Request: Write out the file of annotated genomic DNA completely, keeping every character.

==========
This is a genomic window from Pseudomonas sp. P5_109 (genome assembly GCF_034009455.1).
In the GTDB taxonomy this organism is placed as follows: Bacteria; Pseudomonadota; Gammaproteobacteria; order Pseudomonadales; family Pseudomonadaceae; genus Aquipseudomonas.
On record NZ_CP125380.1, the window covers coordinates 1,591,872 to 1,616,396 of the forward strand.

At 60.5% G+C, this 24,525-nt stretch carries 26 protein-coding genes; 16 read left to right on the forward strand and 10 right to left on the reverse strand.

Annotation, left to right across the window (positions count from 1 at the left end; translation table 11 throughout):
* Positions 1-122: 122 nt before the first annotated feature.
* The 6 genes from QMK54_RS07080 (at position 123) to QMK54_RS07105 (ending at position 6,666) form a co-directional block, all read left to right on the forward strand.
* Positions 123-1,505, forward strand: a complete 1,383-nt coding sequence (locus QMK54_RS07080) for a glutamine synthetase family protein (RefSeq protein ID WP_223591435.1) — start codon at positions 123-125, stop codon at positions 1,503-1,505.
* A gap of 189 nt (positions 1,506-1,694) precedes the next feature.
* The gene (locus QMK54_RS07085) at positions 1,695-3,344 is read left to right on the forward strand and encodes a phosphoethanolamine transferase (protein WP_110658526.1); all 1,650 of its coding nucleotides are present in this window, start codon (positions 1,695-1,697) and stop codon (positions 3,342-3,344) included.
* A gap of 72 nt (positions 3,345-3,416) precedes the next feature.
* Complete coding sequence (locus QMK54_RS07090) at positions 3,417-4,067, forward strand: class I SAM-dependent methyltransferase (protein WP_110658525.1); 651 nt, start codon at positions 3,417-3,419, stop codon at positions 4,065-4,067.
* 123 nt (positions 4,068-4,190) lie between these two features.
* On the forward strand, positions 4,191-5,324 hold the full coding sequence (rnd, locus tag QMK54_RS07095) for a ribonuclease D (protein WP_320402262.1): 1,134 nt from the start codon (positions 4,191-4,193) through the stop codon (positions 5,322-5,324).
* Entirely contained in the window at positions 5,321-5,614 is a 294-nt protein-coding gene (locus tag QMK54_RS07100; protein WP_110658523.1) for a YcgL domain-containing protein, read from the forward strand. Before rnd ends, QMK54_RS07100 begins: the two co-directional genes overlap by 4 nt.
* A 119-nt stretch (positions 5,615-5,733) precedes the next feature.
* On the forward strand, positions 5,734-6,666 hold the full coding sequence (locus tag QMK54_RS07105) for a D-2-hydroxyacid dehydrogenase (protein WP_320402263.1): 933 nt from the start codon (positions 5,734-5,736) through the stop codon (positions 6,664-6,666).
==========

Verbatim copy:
This is a genomic window from Pseudomonas sp. P5_109 (genome assembly GCF_034009455.1).
In the GTDB taxonomy this organism is placed as follows: Bacteria; Pseudomonadota; Gammaproteobacteria; order Pseudomonadales; family Pseudomonadaceae; genus Aquipseudomonas.
On record NZ_CP125380.1, the window covers coordinates 1,591,872 to 1,616,396 of the forward strand.

At 60.5% G+C, this 24,525-nt stretch carries 26 protein-coding genes; 16 read left to right on the forward strand and 10 right to left on the reverse strand.

Annotation, left to right across the window (positions count from 1 at the left end; translation table 11 throughout):
* Positions 1-122: 122 nt before the first annotated feature.
* The 6 genes from QMK54_RS07080 (at position 123) to QMK54_RS07105 (ending at position 6,666) form a co-directional block, all read left to right on the forward strand.
* Positions 123-1,505, forward strand: a complete 1,383-nt coding sequence (locus QMK54_RS07080) for a glutamine synthetase family protein (RefSeq protein ID WP_223591435.1) — start codon at positions 123-125, stop codon at positions 1,503-1,505.
* A gap of 189 nt (positions 1,506-1,694) precedes the next feature.
* The gene (locus QMK54_RS07085) at positions 1,695-3,344 is read left to right on the forward strand and encodes a phosphoethanolamine transferase (protein WP_110658526.1); all 1,650 of its coding nucleotides are present in this window, start codon (positions 1,695-1,697) and stop codon (positions 3,342-3,344) included.
* A gap of 72 nt (positions 3,345-3,416) precedes the next feature.
* Complete coding sequence (locus QMK54_RS07090) at positions 3,417-4,067, forward strand: class I SAM-dependent methyltransferase (protein WP_110658525.1); 651 nt, start codon at positions 3,417-3,419, stop codon at positions 4,065-4,067.
* 123 nt (positions 4,068-4,190) lie between these two features.
* On the forward strand, positions 4,191-5,324 hold the full coding sequence (rnd, locus tag QMK54_RS07095) for a ribonuclease D (protein WP_320402262.1): 1,134 nt from the start codon (positions 4,191-4,193) through the stop codon (positions 5,322-5,324).
* Entirely contained in the window at positions 5,321-5,614 is a 294-nt protein-coding gene (locus tag QMK54_RS07100; protein WP_110658523.1) for a YcgL domain-containing protein, read from the forward strand. Before rnd ends, QMK54_RS07100 begins: the two co-directional genes overlap by 4 nt.
* A 119-nt stretch (positions 5,615-5,733) precedes the next feature.
* On the forward strand, positions 5,734-6,666 hold the full coding sequence (locus tag QMK54_RS07105) for a D-2-hydroxyacid dehydrogenase (protein WP_320402263.1): 933 nt from the start codon (positions 5,734-5,736) through the stop codon (positions 6,664-6,666).